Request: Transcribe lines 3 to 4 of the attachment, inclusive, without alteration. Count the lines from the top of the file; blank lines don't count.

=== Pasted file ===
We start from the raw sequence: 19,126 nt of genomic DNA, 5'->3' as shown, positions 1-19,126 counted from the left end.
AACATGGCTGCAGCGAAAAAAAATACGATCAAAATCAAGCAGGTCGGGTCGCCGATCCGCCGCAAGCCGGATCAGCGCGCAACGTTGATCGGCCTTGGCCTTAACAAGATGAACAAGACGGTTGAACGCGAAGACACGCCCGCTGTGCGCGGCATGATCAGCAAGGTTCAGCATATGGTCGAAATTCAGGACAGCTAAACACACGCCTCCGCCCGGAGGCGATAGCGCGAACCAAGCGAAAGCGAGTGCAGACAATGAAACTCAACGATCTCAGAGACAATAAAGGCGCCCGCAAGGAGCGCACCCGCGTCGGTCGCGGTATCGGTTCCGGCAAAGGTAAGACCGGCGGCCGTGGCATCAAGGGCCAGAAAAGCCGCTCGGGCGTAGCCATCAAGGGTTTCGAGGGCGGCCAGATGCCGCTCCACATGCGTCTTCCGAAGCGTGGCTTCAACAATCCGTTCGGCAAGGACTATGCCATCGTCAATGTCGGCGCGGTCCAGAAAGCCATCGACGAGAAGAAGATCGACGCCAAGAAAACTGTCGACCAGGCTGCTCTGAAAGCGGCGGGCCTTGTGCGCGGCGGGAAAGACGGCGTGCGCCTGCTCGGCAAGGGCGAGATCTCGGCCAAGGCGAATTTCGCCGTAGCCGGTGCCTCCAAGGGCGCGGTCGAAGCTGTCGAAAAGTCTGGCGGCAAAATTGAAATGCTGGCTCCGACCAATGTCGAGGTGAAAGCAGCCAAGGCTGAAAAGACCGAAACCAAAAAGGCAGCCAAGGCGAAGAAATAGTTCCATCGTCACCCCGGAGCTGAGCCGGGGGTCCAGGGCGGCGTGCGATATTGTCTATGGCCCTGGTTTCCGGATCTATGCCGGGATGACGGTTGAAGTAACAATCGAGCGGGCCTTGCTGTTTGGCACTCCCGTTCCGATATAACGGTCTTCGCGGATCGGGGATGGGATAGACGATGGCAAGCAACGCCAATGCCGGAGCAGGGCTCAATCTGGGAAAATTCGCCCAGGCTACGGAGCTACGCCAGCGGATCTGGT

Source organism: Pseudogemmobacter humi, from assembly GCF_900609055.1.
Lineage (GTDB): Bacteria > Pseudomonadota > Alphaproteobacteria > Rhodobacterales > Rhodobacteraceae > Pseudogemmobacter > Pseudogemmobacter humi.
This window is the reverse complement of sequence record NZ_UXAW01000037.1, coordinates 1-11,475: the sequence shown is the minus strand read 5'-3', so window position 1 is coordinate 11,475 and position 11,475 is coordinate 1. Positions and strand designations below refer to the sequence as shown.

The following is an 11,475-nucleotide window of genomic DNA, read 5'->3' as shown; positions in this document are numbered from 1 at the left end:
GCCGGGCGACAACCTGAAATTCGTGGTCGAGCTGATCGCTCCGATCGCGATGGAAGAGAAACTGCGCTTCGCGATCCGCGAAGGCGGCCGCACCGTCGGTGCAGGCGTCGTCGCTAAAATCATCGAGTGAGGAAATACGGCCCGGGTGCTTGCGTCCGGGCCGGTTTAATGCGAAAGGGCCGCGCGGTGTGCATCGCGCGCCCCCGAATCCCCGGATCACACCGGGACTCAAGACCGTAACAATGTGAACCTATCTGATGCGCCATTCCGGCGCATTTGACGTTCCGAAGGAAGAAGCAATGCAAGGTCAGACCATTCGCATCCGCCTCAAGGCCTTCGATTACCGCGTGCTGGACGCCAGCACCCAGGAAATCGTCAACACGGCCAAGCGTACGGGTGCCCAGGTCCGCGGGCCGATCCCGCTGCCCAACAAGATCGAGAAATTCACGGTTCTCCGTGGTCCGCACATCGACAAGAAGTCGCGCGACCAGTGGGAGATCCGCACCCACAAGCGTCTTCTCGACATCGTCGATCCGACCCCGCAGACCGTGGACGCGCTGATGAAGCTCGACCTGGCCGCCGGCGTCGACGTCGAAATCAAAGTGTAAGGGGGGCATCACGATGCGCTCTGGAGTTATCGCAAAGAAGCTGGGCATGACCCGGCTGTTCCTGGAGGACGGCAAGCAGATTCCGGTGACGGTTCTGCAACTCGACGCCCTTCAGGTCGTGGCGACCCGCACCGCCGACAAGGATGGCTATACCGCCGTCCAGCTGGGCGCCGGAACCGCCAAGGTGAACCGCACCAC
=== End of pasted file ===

Source organism: Pseudogemmobacter humi, from assembly GCF_900609055.1.
Lineage (GTDB): Bacteria > Pseudomonadota > Alphaproteobacteria > Rhodobacterales > Rhodobacteraceae > Pseudogemmobacter > Pseudogemmobacter humi.